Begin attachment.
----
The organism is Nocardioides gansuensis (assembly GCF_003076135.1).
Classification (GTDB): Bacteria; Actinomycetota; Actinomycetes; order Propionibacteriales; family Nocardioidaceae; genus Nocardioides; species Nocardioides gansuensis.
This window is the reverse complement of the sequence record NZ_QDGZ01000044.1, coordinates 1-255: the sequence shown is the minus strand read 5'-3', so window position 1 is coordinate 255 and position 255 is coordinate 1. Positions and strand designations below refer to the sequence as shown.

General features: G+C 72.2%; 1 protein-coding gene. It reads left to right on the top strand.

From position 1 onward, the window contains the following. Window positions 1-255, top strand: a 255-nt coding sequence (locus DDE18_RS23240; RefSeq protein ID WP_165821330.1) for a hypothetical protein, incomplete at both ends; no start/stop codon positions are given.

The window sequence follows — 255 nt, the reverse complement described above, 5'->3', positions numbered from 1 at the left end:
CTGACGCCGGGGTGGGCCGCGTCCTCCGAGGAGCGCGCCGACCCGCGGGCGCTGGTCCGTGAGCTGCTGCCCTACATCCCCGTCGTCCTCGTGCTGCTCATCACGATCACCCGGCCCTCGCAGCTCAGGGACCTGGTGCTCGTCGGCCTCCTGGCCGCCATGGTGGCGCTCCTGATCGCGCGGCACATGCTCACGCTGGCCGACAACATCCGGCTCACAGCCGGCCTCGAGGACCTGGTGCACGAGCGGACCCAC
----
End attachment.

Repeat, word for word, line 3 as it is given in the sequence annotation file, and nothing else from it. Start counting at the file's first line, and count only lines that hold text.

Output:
This window is the reverse complement of the sequence record NZ_QDGZ01000044.1, coordinates 1-255: the sequence shown is the minus strand read 5'-3', so window position 1 is coordinate 255 and position 255 is coordinate 1. Positions and strand designations below refer to the sequence as shown.